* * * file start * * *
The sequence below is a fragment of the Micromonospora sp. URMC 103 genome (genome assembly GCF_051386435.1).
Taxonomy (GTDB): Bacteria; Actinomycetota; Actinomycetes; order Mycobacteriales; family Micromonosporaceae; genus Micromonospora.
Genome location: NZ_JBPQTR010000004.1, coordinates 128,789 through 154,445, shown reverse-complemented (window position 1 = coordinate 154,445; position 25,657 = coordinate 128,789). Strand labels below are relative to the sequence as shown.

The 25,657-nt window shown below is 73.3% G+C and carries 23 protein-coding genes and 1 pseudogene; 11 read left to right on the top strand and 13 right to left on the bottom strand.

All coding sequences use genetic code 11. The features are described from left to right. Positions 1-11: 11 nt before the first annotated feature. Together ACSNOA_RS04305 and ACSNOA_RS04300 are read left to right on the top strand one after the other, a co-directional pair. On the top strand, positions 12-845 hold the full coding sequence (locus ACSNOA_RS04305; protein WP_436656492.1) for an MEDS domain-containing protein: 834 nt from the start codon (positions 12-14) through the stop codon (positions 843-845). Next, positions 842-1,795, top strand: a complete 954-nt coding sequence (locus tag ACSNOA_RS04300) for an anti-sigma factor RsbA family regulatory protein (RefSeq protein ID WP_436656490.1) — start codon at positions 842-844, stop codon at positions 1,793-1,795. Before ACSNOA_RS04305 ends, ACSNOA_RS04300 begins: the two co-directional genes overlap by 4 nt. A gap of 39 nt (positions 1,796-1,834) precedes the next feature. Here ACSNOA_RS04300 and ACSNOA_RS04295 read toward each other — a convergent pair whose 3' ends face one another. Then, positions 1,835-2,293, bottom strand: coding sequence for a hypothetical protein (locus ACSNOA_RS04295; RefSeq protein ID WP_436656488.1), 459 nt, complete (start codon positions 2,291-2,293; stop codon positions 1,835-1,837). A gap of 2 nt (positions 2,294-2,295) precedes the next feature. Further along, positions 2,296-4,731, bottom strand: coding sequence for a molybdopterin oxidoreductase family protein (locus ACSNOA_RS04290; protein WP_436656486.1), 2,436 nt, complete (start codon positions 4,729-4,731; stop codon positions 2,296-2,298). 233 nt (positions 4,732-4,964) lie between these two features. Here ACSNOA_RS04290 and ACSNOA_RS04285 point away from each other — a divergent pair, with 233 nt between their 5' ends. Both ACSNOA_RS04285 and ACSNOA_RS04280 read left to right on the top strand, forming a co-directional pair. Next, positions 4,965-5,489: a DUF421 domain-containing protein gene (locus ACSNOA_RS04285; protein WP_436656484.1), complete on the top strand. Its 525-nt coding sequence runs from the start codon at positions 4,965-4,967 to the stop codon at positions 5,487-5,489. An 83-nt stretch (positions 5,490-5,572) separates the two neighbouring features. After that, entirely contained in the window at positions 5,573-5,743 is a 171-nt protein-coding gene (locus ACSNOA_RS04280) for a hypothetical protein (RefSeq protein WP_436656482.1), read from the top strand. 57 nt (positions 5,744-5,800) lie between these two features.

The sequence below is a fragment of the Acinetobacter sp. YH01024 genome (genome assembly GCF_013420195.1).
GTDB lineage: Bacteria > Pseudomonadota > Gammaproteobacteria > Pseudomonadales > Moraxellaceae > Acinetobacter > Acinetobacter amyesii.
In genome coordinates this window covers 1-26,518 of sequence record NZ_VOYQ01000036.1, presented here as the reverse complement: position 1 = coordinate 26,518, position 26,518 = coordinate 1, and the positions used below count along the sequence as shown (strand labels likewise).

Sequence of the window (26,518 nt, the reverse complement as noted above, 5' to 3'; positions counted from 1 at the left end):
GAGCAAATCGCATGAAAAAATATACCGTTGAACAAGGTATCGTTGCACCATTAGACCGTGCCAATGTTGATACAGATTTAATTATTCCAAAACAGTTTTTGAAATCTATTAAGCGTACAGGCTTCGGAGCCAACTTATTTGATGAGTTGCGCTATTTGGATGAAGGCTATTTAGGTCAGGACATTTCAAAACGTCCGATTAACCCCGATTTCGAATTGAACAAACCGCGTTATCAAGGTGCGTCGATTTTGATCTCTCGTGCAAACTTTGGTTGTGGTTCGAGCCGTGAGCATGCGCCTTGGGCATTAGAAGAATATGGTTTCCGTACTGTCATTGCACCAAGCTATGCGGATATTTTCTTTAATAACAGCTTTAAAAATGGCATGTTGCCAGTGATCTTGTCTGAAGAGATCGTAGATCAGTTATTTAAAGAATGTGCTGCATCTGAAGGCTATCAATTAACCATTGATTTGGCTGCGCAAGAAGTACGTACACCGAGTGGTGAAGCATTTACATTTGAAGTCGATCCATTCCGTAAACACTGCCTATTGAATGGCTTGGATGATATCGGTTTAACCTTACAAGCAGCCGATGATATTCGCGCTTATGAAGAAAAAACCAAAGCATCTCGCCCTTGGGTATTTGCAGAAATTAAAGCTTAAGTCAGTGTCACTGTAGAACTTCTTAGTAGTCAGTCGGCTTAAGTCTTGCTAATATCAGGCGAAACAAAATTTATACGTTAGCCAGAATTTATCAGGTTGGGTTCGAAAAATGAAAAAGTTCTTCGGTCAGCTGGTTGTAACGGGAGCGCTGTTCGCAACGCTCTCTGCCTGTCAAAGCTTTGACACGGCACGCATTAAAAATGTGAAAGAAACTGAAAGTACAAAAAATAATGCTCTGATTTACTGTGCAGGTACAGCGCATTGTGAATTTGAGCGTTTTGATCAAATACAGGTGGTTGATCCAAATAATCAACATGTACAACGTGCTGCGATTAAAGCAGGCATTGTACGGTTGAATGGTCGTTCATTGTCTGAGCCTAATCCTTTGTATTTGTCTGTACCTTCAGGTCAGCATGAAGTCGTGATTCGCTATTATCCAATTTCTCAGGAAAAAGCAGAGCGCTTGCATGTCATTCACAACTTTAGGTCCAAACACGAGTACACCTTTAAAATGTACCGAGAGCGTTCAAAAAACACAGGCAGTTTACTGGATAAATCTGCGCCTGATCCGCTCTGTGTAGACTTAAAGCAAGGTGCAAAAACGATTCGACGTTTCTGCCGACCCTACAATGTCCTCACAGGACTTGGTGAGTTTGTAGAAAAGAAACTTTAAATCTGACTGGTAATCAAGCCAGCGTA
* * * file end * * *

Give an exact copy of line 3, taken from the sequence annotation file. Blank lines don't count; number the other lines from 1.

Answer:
Genome location: NZ_JBPQTR010000004.1, coordinates 128,789 through 154,445, shown reverse-complemented (window position 1 = coordinate 154,445; position 25,657 = coordinate 128,789). Strand labels below are relative to the sequence as shown.